We are LIVE! Get yourselves 10% off EVERYTHING just use Relaunch10 at checkout plus Free Worldwide Shipping! Valid until the end of December 2020. We're adding new products daily so check back regularly to see the latest Anarchic fashions.
The Beatles Once Owned A Fashion Shop in Baker Street, London.
I was in a thrift store a while back and I couldn't help but notice a woman wearing a 1960's short mini dress, it had a psychedelic paisley pattern in pastel shades. I immediately shouted across the shop "hey that's a gorgeous dress, where did you get it." The woman said she had bought it from an estate sale, here in California and that it was an original 1968 "apple" label.
I could not believe my own eyes, finally I am face to face with an original creation by Apple Corps, a company set up by The Beatles.
The Apple boutique was located on Baker Street in West London, for those that know their history, Baker Street is also where fictitious Sherlock Holmes had his house, so there is the connection.
Apparently, John Lennon, was opposed to calling the shop a "boutique" but because of the pre-hype and the prolific emergence of other fashion Boutiques in and around the 1960's, the fashion store was already becoming known as The Apple Boutique. Paul McCartney is quoted as saying about the boutique " A beautiful place where beautiful people can buy beautiful things." Source Wiki.
When the boutique officially opened in 1967, notable celebrities attended and among it's whos who back in the day was Eric Clapton, Cilla Black, Jack Bruce, Kenneth Tynan and more.
The Store was operated by John Lennon's friend Pete Shotten, band member of the Quarrymen. Jenny Boyd, a fashion model and sister of Pattie Boyd, George Harrison's wife.
The boutique only lasted for a year, some of the reasons for its closure can be attributed to a lot of shop lifting and not only by customers but by some staff members. The store also got into trouble with Westminster City Council when a mural that was painted n the outside wall was deemed as business advertising and a fine was issued.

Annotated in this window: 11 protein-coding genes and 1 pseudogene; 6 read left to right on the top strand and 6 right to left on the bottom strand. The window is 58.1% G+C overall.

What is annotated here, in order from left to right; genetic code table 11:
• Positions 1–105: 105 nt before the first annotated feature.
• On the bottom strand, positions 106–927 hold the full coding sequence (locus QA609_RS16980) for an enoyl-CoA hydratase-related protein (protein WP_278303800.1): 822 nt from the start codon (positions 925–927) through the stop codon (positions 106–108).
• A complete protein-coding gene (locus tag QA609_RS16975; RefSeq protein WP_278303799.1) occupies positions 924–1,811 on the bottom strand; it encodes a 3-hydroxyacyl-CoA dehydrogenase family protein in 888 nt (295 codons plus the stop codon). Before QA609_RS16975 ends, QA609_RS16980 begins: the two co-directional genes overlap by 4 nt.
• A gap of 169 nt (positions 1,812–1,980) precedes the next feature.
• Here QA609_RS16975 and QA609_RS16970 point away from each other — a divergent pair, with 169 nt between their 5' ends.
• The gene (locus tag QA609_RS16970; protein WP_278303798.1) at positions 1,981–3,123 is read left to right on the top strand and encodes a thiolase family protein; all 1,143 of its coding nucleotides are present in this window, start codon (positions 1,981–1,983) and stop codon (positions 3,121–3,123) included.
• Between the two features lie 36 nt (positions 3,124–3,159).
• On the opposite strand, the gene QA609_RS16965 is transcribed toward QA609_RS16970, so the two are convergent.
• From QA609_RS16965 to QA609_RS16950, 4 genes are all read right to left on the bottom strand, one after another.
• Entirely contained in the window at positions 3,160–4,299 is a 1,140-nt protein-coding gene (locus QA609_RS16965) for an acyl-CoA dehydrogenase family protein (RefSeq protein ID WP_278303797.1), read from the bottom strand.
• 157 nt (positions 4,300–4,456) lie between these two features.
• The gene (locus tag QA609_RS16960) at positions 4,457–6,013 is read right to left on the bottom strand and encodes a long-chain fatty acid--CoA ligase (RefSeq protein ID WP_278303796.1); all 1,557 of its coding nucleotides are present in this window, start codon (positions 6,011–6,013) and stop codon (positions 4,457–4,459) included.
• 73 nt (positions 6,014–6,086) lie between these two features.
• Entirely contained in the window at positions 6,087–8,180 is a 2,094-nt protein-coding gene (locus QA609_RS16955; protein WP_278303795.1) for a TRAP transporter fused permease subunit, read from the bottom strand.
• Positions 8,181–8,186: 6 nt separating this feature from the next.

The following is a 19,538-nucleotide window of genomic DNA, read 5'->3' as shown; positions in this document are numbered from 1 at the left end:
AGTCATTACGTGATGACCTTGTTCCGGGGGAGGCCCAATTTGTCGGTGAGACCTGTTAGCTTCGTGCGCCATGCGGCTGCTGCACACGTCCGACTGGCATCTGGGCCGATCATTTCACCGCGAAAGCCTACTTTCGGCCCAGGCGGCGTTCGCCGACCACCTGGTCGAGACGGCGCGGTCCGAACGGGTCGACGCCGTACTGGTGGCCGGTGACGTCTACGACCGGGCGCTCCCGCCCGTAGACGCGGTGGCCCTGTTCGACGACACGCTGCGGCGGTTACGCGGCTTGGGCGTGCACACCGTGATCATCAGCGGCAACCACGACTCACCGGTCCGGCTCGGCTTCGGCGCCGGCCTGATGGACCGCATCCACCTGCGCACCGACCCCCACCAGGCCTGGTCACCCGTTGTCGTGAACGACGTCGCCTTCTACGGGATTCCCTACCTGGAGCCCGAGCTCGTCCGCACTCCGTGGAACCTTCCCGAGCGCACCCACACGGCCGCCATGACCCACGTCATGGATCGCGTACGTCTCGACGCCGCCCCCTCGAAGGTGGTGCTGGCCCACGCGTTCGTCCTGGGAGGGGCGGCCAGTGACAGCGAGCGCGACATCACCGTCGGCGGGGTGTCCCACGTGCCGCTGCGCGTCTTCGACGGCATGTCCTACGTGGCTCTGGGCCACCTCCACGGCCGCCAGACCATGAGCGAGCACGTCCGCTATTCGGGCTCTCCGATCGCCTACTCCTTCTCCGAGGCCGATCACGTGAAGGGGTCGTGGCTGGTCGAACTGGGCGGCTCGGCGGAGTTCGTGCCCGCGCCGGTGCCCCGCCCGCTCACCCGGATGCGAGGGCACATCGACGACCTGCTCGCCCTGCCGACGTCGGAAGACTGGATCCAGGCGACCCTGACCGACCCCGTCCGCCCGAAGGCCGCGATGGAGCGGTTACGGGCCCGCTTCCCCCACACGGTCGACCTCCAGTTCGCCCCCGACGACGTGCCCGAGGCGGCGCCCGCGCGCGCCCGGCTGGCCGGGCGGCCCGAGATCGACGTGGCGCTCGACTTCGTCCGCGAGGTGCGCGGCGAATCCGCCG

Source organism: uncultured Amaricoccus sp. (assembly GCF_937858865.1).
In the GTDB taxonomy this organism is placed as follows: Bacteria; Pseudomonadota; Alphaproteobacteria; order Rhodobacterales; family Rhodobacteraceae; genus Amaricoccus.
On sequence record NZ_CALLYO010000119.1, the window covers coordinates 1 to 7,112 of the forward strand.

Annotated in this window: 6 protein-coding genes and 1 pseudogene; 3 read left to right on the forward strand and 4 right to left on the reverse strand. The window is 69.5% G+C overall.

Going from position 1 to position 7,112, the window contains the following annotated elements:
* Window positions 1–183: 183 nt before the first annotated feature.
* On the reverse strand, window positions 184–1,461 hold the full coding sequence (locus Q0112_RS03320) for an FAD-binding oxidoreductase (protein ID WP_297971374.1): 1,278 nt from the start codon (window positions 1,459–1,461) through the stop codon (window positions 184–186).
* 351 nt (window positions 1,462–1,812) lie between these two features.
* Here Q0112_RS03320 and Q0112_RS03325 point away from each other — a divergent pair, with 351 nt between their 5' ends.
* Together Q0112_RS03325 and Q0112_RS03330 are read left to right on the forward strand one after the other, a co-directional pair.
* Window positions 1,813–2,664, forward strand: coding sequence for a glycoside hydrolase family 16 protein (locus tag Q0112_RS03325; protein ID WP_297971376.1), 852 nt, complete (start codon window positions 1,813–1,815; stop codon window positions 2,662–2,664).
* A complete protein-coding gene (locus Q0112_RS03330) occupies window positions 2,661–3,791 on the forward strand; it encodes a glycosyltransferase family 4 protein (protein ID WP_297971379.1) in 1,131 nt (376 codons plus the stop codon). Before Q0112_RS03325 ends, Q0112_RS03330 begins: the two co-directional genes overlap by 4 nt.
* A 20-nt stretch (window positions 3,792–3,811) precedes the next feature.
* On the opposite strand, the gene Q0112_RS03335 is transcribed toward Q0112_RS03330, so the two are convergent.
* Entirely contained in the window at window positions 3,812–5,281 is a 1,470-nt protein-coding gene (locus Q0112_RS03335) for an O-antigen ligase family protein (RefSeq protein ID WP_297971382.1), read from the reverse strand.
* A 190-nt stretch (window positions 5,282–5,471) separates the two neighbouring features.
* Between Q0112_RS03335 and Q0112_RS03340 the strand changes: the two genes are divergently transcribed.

The store closed on July 31st 1968.
"We decided to close down our Baker Street shop yesterday and instead of putting up a sign saying, 'Business will be resumed as soon as possible', and then auction off the goods, we decided to give them away. The shops were doing fine and making a nice profit on turnover. So far, the biggest loss is in giving the things away, but we did that deliberately. We're giving them away—rather than selling them to barrow boys—because we wanted to give rather than sell. We came into shops by the tradesman's entrance but we're leaving by the front door. Originally, the shops were intended to be something else, but they just became like all the boutiques in London. They just weren't our thingy. The staff will get three weeks' pay but if they wish they'll be absorbed into the rest of Apple. Everyone will be cared for. ... All that's happened is that we've closed our shop in which we feel we shouldn't, in the first place, have been involved. Our main business is entertainment—communication. Apple is mainly concerned with fun, not with frocks. We want to devote all our energies to records, films and our electronics adventures. We had to re-focus. We had to zoom in on what we really enjoy, and we enjoy being alive, and we enjoy being Beatles." (Source Wiki)
The night before the closing, The Beatles, their wives and girlfriends came to take what they wanted. The next morning it was announced that all the remaining stock was to be given away on the basis of one item per person. In an interview for The Beatles' Anthology, Harrison describes the event: "We ended up giving the contents away. We put an ad in the paper and we filmed people coming in and grabbing everything." Word spread quickly and the shop was empty within hours. The public, numbering in the hundreds, nearly rioted trying to get their share and the police attended. (Source Wiki)
Possibly the only real tragedy in this story is that the original building was torn down and made into an office complex, Travelscene House, 94 Baker Street, London W1U 6FZ.
The fashion revolution in the 1960's never faded, it's alive an well and we see it's influences in a lot of the things we wear today including the short mini dresses and skirts, paisley designs and psychedelic colors. We love the 60's fashion and AnarchicFashion.com has a huge collection of 1960's inspired fashion for men and women.
Below is a window in which you can go back in time to see The Apple Boutique in it's full glory. Enjoy!